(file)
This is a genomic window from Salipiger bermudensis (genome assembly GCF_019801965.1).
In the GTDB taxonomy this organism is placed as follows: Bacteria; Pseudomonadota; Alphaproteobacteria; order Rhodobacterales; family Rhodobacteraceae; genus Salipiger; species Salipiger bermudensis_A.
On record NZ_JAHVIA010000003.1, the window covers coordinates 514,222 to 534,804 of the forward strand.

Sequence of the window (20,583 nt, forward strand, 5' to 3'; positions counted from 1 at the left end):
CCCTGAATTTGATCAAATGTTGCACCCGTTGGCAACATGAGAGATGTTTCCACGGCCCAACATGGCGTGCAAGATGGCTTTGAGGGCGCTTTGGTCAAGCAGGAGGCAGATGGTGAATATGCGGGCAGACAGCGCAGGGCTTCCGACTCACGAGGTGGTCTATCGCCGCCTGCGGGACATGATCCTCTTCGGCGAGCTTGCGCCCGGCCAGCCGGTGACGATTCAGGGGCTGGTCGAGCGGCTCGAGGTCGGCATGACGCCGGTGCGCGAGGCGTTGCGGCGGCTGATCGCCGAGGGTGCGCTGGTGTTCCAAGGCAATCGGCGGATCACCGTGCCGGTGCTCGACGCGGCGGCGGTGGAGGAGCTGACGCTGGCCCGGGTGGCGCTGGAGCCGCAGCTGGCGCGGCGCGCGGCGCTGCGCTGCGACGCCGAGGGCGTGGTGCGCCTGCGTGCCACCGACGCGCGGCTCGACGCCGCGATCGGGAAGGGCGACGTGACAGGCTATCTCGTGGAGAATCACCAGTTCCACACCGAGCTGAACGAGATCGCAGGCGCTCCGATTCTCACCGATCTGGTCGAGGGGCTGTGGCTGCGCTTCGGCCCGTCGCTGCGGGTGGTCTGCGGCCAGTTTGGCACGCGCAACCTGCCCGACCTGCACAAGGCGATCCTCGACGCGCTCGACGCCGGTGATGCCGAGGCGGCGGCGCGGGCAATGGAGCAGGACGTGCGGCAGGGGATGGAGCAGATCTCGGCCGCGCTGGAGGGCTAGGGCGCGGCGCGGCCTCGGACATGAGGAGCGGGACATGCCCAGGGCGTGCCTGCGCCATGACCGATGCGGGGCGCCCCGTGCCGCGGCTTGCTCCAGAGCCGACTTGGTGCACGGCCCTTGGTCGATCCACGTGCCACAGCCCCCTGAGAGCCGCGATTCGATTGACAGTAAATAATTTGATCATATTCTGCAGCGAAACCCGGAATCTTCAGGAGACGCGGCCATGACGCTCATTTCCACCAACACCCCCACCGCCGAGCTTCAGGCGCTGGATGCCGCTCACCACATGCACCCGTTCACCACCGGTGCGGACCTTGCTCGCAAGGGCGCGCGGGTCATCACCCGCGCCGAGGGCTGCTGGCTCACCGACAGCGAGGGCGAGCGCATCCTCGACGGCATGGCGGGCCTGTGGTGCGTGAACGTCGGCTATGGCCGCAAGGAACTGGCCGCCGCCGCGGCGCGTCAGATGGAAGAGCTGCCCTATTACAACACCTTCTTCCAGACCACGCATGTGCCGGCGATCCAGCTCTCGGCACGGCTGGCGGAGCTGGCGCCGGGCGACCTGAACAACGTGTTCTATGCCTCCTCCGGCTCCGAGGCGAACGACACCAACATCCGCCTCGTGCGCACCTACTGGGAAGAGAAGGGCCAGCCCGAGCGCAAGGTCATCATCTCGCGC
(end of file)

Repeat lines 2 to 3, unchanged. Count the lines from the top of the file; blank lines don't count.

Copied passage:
In the GTDB taxonomy this organism is placed as follows: Bacteria; Pseudomonadota; Alphaproteobacteria; order Rhodobacterales; family Rhodobacteraceae; genus Salipiger; species Salipiger bermudensis_A.
On record NZ_JAHVIA010000003.1, the window covers coordinates 514,222 to 534,804 of the forward strand.